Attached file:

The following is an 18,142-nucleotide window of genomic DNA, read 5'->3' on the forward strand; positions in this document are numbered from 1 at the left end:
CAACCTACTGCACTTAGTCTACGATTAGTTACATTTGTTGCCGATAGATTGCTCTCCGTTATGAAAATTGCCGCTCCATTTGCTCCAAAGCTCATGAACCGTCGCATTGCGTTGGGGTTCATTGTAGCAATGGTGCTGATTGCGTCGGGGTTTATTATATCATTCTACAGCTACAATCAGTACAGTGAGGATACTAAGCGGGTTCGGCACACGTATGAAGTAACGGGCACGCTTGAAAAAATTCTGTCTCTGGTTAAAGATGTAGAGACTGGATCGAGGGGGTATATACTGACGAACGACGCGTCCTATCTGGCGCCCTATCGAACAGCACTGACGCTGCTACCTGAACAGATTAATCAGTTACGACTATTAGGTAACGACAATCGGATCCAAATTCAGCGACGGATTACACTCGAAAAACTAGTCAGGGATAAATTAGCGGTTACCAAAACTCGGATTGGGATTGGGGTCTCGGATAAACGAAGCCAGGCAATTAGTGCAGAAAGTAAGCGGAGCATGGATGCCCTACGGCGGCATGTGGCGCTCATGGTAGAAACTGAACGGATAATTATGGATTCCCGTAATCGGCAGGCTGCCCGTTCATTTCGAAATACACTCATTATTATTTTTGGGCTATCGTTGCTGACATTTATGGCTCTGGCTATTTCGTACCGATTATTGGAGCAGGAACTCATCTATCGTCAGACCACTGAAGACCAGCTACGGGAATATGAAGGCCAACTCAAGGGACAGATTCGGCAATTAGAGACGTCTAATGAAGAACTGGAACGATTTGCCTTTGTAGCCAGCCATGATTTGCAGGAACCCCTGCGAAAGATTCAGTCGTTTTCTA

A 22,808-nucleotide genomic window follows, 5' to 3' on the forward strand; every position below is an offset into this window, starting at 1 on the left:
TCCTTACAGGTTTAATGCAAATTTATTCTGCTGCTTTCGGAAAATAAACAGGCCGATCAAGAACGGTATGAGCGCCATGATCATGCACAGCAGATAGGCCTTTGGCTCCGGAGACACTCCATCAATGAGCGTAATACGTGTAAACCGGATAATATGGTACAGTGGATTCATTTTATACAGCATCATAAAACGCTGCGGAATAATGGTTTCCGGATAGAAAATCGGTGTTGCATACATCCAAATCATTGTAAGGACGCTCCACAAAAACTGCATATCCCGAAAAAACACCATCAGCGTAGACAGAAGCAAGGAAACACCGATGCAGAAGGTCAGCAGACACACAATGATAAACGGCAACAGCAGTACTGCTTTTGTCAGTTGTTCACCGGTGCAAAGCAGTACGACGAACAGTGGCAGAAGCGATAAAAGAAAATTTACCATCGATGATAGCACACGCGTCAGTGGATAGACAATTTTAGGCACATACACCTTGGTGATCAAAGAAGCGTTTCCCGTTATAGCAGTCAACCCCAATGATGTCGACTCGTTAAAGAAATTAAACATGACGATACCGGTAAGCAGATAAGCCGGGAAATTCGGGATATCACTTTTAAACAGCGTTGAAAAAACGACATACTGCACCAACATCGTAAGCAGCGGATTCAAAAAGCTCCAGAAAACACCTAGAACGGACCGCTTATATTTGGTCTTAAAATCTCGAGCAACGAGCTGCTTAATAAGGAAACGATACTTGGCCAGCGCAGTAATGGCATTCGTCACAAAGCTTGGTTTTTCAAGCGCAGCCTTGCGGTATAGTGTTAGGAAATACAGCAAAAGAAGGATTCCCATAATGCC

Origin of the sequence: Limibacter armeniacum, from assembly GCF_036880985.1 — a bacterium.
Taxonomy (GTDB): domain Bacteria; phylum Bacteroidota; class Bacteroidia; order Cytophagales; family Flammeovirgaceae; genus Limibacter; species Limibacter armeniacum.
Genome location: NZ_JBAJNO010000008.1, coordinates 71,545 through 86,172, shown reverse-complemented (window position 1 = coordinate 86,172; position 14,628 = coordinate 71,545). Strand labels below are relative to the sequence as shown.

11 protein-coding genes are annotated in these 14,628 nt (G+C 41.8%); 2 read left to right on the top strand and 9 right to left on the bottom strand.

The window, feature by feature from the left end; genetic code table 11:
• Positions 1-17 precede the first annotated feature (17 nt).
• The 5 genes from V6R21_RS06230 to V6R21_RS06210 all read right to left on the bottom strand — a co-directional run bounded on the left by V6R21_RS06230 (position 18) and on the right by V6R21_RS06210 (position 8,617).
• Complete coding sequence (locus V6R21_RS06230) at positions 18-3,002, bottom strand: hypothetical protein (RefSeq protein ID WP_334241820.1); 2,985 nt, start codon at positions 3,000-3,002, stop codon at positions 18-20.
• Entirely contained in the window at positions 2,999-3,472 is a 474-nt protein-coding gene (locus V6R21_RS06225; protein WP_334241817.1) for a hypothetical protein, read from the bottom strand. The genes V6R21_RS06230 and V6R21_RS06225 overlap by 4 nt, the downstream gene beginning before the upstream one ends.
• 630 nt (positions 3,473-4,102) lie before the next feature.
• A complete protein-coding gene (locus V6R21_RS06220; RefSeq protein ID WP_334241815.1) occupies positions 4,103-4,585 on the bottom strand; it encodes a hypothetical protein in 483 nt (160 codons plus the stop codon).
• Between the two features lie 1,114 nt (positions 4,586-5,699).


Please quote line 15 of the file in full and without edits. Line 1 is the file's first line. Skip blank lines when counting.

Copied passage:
• A complete protein-coding gene (locus V6R21_RS06220; RefSeq protein ID WP_334241815.1) occupies positions 4,103-4,585 on the bottom strand; it encodes a hypothetical protein in 483 nt (160 codons plus the stop codon).